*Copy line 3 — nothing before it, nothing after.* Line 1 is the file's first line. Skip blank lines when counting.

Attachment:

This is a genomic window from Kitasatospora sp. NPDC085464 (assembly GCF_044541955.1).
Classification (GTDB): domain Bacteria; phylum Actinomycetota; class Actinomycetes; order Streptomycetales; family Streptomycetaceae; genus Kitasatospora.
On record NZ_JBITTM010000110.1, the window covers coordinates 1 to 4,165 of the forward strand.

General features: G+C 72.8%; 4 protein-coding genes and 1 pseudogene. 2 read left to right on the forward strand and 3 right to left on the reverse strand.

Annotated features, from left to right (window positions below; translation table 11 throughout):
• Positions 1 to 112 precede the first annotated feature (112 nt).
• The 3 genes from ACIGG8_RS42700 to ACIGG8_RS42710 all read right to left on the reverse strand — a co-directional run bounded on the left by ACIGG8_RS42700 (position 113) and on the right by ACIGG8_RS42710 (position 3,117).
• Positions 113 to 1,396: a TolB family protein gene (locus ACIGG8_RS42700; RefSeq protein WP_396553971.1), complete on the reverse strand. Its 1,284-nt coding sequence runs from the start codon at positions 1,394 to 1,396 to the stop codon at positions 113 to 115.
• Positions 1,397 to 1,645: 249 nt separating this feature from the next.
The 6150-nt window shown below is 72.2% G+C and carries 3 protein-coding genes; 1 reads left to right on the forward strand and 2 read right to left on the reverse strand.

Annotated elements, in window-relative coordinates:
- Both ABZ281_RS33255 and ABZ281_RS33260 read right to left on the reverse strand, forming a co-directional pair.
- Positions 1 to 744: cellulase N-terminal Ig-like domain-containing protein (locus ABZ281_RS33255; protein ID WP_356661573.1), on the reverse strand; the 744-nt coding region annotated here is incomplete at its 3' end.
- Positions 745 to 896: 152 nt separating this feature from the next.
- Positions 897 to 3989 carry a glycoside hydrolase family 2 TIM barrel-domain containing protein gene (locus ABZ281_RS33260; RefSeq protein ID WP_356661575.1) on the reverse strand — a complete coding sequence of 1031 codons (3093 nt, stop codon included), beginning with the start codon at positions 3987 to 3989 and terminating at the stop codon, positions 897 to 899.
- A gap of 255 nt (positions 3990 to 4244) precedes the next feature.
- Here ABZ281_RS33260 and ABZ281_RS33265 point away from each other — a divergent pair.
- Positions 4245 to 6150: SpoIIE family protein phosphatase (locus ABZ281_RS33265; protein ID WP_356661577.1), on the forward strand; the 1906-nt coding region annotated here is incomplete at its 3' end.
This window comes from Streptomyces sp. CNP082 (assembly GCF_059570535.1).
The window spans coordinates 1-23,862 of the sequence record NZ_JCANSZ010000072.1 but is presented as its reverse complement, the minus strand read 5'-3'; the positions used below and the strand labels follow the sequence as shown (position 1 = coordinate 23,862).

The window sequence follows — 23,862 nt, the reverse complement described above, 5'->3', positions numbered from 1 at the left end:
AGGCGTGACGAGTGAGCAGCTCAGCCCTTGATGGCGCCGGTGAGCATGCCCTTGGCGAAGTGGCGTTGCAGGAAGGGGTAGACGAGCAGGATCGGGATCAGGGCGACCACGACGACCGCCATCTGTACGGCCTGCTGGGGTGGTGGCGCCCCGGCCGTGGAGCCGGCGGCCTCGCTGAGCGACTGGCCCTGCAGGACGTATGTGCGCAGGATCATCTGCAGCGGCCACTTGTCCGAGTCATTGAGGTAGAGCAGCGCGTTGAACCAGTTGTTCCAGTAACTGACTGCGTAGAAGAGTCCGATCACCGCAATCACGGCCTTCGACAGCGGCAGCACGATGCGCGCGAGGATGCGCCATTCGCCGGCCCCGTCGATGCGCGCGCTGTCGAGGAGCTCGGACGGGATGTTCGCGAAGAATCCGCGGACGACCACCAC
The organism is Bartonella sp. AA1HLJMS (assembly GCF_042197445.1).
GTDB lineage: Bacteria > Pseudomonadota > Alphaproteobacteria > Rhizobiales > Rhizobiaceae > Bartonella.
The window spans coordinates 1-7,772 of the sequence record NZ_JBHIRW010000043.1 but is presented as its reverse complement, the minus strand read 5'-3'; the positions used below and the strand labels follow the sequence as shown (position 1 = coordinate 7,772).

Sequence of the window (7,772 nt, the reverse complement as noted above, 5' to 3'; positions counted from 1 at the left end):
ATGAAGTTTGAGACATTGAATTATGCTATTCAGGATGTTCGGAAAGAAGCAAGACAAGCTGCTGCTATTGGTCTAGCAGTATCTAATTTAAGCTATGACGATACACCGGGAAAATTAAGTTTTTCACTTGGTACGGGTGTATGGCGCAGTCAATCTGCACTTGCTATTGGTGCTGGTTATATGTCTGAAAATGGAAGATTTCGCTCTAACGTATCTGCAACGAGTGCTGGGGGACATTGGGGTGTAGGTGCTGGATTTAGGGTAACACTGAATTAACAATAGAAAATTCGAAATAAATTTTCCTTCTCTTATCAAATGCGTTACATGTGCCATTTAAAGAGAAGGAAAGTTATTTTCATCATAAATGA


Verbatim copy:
On record NZ_JBITTM010000110.1, the window covers coordinates 1 to 4,165 of the forward strand.